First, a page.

Who Were the Bolsheviks?

Who Were the Bolsheviks?

“Bolshevik” means “majority” and were a faction of The Marxist Russian Social Democratic Labour Party, which was formed after the Second Congress in 1903 when it split from the Mensheviks. The Congress agreed that Russia needed a revolution in order to establish Socialism. The Bolsheviks became the leading party during the Russian Revolution's October Revolution phase in 1917. They founded the Russian Soviet Federative Socialist Republic, which later became the Soviet Union.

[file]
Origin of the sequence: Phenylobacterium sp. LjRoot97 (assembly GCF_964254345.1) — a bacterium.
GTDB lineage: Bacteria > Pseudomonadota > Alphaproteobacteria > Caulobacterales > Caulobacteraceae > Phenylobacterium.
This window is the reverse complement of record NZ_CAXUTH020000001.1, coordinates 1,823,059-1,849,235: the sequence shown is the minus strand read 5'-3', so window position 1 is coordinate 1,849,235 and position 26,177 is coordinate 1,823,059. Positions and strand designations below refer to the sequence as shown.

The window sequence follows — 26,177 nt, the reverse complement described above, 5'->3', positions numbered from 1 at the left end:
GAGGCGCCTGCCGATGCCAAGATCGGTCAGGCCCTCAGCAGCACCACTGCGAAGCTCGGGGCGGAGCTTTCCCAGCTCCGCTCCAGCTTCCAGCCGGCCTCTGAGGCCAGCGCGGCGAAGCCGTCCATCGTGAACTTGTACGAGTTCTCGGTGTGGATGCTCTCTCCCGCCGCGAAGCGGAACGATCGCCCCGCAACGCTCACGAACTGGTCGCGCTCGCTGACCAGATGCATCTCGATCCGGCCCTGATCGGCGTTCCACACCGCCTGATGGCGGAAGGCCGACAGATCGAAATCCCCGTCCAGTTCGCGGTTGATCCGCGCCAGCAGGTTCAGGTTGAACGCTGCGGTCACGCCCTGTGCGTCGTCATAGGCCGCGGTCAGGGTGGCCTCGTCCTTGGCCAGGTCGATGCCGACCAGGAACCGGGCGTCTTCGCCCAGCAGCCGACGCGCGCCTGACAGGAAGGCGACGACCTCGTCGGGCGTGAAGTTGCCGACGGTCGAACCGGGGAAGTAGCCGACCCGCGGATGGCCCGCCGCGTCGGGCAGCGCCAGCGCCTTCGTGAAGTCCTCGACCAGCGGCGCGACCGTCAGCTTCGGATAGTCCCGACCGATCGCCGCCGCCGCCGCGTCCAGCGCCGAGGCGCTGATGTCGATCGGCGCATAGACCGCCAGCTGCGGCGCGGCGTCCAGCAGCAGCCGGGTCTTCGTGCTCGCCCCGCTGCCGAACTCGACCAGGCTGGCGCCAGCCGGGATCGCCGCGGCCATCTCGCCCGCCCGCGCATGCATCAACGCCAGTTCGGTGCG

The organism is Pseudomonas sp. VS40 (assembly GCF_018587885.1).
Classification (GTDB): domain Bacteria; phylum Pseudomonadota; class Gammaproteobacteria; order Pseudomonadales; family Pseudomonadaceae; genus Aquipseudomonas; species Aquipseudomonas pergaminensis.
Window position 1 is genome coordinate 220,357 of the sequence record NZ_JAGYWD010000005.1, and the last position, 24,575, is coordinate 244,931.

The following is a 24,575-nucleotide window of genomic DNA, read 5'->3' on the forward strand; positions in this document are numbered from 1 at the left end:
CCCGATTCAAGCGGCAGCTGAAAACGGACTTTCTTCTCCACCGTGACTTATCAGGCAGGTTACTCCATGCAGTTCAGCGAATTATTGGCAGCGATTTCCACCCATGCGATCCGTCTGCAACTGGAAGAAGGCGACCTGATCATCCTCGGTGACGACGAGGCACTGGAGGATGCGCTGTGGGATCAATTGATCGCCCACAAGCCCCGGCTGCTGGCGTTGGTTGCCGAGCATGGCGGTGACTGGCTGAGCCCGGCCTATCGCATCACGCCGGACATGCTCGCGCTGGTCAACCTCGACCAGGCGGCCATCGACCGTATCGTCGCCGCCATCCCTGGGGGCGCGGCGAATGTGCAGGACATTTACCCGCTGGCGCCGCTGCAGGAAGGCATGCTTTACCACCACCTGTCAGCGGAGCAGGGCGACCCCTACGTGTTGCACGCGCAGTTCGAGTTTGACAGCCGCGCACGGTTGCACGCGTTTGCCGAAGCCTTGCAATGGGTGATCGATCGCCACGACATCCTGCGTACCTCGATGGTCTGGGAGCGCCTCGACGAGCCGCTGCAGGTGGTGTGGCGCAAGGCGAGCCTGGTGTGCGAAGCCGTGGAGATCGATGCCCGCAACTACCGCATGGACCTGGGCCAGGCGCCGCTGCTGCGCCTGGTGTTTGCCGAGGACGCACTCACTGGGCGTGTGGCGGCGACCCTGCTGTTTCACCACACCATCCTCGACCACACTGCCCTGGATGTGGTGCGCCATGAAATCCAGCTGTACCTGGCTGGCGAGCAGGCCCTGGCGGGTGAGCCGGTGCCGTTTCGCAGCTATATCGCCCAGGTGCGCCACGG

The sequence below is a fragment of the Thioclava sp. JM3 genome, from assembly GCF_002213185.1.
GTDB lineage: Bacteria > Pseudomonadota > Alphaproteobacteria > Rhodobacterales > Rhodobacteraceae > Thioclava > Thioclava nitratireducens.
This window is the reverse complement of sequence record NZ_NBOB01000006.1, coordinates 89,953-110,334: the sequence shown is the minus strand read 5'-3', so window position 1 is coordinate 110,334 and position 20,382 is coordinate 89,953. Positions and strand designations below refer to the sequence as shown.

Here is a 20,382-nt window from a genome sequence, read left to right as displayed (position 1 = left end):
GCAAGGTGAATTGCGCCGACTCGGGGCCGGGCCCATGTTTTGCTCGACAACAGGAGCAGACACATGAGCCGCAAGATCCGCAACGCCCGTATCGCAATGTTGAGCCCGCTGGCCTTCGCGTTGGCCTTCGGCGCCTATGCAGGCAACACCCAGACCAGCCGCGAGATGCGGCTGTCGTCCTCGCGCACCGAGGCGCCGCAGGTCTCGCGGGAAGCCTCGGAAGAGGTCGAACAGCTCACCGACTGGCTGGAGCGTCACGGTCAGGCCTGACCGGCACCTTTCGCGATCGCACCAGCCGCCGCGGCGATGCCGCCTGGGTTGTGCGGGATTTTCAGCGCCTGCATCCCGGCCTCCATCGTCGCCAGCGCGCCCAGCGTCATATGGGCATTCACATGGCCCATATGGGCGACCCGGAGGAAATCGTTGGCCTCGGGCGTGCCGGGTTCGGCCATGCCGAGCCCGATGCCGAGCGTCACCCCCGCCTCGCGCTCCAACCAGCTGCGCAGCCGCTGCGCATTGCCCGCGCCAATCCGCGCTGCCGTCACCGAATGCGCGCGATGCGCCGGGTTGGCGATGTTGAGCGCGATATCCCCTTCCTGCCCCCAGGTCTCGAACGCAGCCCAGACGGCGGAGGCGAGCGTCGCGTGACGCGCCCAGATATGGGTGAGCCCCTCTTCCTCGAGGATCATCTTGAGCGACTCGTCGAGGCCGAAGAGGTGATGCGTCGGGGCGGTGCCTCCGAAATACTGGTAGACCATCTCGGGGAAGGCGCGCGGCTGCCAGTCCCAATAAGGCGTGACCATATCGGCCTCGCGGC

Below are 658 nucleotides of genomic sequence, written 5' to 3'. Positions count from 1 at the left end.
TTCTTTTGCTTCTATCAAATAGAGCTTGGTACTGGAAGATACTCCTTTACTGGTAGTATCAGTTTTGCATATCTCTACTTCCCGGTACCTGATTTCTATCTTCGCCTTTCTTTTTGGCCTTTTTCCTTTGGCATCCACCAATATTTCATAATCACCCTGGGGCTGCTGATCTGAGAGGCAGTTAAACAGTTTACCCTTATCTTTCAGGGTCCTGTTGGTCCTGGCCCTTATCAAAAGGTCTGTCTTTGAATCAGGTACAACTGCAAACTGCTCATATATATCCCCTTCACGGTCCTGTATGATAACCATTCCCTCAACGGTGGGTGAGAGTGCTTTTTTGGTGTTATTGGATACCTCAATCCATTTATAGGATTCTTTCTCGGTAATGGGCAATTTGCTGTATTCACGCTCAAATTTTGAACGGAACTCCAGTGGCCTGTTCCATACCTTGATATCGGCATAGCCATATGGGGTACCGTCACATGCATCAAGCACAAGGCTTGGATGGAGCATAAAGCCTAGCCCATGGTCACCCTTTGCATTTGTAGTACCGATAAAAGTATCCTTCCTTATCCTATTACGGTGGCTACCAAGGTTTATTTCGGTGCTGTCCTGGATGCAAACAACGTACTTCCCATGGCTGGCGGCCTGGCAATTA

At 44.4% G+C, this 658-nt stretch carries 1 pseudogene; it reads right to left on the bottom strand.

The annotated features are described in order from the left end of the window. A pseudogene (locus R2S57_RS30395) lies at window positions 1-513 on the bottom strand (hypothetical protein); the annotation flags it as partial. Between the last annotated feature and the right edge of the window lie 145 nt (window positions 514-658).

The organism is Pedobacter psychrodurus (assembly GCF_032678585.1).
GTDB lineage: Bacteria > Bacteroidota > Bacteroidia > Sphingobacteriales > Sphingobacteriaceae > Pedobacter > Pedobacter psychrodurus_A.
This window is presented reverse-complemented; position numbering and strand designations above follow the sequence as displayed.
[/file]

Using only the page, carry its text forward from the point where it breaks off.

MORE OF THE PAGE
Alexander Bogdanov and Vladimir Lenin founded the Bolsheviks and it became a major organization by 1905. Supporters of the party were mostly workers who believed in democratic centralism and saw themselves as the leaders of the Russian revolutionary working class. Practises and beliefs of this party were often referred to as “Bolshevism.”

This article is part of our larger collection of resources on the Cold War. For a comprehensive outline of the origins, key events, and conclusion of the Cold War, click here.